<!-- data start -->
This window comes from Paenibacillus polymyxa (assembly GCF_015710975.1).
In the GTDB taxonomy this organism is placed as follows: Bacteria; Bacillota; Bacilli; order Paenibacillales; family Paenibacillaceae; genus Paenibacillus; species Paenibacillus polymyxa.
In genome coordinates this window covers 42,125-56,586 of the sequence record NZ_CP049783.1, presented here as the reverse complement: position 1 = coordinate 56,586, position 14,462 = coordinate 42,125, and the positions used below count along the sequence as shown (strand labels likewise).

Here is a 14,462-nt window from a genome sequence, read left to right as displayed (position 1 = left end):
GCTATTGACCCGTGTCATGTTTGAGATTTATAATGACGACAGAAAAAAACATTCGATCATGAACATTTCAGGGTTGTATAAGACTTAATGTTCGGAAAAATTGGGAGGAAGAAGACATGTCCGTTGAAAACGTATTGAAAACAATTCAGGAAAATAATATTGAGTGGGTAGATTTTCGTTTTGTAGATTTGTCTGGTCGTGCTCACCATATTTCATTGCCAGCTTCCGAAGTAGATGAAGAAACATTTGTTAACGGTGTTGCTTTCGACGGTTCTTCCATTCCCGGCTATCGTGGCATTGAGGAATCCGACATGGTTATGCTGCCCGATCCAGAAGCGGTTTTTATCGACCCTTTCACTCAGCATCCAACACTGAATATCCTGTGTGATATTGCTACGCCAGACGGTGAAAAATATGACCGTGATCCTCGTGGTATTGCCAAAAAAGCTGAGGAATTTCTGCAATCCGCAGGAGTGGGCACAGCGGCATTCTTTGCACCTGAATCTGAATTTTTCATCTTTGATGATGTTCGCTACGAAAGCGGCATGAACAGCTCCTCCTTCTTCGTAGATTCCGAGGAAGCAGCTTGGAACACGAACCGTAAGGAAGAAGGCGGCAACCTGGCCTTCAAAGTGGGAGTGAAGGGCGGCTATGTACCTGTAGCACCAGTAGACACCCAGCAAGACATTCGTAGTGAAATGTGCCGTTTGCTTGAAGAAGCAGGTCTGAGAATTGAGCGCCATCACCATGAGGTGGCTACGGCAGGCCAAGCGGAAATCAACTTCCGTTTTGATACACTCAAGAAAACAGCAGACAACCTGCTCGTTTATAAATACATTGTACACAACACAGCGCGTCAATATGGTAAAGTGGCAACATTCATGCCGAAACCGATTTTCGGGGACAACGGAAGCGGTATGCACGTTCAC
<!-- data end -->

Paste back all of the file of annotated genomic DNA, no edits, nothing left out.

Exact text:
This window comes from Paenibacillus polymyxa (assembly GCF_015710975.1).
In the GTDB taxonomy this organism is placed as follows: Bacteria; Bacillota; Bacilli; order Paenibacillales; family Paenibacillaceae; genus Paenibacillus; species Paenibacillus polymyxa.
In genome coordinates this window covers 42,125-56,586 of the sequence record NZ_CP049783.1, presented here as the reverse complement: position 1 = coordinate 56,586, position 14,462 = coordinate 42,125, and the positions used below count along the sequence as shown (strand labels likewise).

Here is a 14,462-nt window from a genome sequence, read left to right as displayed (position 1 = left end):
GCTATTGACCCGTGTCATGTTTGAGATTTATAATGACGACAGAAAAAAACATTCGATCATGAACATTTCAGGGTTGTATAAGACTTAATGTTCGGAAAAATTGGGAGGAAGAAGACATGTCCGTTGAAAACGTATTGAAAACAATTCAGGAAAATAATATTGAGTGGGTAGATTTTCGTTTTGTAGATTTGTCTGGTCGTGCTCACCATATTTCATTGCCAGCTTCCGAAGTAGATGAAGAAACATTTGTTAACGGTGTTGCTTTCGACGGTTCTTCCATTCCCGGCTATCGTGGCATTGAGGAATCCGACATGGTTATGCTGCCCGATCCAGAAGCGGTTTTTATCGACCCTTTCACTCAGCATCCAACACTGAATATCCTGTGTGATATTGCTACGCCAGACGGTGAAAAATATGACCGTGATCCTCGTGGTATTGCCAAAAAAGCTGAGGAATTTCTGCAATCCGCAGGAGTGGGCACAGCGGCATTCTTTGCACCTGAATCTGAATTTTTCATCTTTGATGATGTTCGCTACGAAAGCGGCATGAACAGCTCCTCCTTCTTCGTAGATTCCGAGGAAGCAGCTTGGAACACGAACCGTAAGGAAGAAGGCGGCAACCTGGCCTTCAAAGTGGGAGTGAAGGGCGGCTATGTACCTGTAGCACCAGTAGACACCCAGCAAGACATTCGTAGTGAAATGTGCCGTTTGCTTGAAGAAGCAGGTCTGAGAATTGAGCGCCATCACCATGAGGTGGCTACGGCAGGCCAAGCGGAAATCAACTTCCGTTTTGATACACTCAAGAAAACAGCAGACAACCTGCTCGTTTATAAATACATTGTACACAACACAGCGCGTCAATATGGTAAAGTGGCAACATTCATGCCGAAACCGATTTTCGGGGACAACGGAAGCGGTATGCACGTTCAC